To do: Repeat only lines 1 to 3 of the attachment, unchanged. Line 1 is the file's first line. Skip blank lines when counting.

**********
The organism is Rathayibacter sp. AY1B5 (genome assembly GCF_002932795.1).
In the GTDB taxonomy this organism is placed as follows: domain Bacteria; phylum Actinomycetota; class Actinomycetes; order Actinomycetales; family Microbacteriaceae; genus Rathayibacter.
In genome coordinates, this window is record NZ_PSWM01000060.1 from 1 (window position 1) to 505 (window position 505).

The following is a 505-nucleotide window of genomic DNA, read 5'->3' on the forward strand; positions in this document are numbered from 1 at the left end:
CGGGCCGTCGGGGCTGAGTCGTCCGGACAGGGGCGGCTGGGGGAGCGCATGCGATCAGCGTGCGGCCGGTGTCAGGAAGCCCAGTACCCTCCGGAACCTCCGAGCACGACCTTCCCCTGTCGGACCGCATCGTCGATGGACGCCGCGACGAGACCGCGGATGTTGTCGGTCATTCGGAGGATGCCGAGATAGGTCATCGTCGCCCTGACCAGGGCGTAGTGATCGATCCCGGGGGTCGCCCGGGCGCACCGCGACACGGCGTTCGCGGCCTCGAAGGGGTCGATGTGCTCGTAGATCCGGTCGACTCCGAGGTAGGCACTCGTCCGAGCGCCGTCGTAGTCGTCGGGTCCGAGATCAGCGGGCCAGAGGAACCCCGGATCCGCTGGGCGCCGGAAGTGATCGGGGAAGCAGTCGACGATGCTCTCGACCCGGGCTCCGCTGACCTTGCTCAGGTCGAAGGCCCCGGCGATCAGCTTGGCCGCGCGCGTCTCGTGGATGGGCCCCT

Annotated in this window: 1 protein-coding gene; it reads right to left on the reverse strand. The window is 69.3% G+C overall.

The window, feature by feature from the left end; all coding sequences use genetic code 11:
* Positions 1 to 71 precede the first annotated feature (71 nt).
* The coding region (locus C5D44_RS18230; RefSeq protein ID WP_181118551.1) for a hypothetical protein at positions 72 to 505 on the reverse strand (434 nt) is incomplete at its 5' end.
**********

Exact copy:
The organism is Rathayibacter sp. AY1B5 (genome assembly GCF_002932795.1).
In the GTDB taxonomy this organism is placed as follows: domain Bacteria; phylum Actinomycetota; class Actinomycetes; order Actinomycetales; family Microbacteriaceae; genus Rathayibacter.
In genome coordinates, this window is record NZ_PSWM01000060.1 from 1 (window position 1) to 505 (window position 505).